BOOKSHELF

PHIONA MUTESI sleeps in a decrepit shack with her mother and three siblings and struggles to find a meal each day.

Book: The Queen of Katwe

Author: Tim Crothers

Genre: Non-fiction

Reviewed by: Martin Bishop

PHIONA MUTESI sleeps in a decrepit shack with her mother and three siblings and struggles to find a meal each day.

 

Phiona has been out of school most of her life because her mother cannot afford it, so she is only now learning to read and write. Phiona Mutesi is also one of the best chess players in the world.

Through a rudimentary chess clinic in Katwe initiated by a war refugee, Robert Katende, a 9-year-old Phiona is initially taught by a 4-year-old and continues to master the game of chess through perseverance, humility and practicing in decreipt slum conditions. Despite her limited language skills, malnutrition and terrible squalor, she plays in chess championships in Russia and Sudan and easily beats out seasoned players.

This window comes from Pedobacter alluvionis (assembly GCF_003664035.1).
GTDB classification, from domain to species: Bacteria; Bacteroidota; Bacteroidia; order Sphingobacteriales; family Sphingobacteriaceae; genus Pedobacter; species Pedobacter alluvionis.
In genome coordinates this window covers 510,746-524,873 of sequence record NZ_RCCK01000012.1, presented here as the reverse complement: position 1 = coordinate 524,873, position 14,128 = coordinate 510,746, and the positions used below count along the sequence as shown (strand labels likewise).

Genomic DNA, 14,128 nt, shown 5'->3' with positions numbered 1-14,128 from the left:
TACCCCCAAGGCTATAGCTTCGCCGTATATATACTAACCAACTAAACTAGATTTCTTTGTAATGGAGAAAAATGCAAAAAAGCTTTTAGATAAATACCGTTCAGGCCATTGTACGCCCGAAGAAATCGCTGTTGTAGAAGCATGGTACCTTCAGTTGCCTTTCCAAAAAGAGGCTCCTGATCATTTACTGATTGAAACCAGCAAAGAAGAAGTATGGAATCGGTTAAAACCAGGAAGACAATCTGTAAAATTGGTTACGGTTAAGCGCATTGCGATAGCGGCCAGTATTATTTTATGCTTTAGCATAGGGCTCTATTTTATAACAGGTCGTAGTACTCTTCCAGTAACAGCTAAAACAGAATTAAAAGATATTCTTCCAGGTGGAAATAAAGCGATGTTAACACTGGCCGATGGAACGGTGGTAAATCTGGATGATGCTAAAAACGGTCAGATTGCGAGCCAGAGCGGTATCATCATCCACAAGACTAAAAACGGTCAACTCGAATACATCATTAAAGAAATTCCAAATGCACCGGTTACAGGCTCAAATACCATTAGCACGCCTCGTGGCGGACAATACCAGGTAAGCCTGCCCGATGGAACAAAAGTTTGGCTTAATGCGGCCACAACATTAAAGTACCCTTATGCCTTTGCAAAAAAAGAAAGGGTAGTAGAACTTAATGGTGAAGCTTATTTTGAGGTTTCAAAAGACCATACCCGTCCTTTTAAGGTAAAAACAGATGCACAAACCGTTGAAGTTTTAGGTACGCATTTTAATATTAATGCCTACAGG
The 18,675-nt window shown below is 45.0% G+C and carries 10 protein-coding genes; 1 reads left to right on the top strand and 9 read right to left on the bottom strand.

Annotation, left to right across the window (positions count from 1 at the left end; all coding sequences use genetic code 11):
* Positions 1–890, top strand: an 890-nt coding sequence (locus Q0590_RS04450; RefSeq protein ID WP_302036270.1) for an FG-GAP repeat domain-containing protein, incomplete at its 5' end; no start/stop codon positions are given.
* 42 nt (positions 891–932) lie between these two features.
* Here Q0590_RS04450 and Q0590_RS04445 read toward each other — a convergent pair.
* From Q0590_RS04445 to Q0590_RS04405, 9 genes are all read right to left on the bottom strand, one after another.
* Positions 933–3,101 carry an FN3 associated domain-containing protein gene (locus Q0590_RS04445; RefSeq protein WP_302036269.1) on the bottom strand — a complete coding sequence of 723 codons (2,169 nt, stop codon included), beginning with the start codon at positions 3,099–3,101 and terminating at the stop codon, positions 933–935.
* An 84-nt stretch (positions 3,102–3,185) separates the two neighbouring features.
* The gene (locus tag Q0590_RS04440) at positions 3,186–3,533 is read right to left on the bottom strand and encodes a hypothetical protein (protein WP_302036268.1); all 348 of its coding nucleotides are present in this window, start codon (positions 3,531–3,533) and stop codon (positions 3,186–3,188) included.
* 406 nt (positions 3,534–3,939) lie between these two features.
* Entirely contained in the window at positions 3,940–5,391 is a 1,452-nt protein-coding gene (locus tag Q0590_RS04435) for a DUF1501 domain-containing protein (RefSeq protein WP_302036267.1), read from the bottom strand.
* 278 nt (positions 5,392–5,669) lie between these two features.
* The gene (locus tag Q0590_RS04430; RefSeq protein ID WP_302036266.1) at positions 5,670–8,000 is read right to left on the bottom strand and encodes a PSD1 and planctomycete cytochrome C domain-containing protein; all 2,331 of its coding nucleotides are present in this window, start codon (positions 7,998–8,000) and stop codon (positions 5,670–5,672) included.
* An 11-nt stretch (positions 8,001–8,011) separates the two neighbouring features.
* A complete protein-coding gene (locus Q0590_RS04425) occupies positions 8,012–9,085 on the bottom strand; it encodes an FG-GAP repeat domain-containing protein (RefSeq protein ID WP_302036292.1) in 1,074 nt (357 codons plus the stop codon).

In this book, the author candidly shares the heart-breaking stories of Phiona, Robert and other slum children, who dream greatly in the face of enormous challenges and use chess as a means of motivation to survive emotionally and economically.

 

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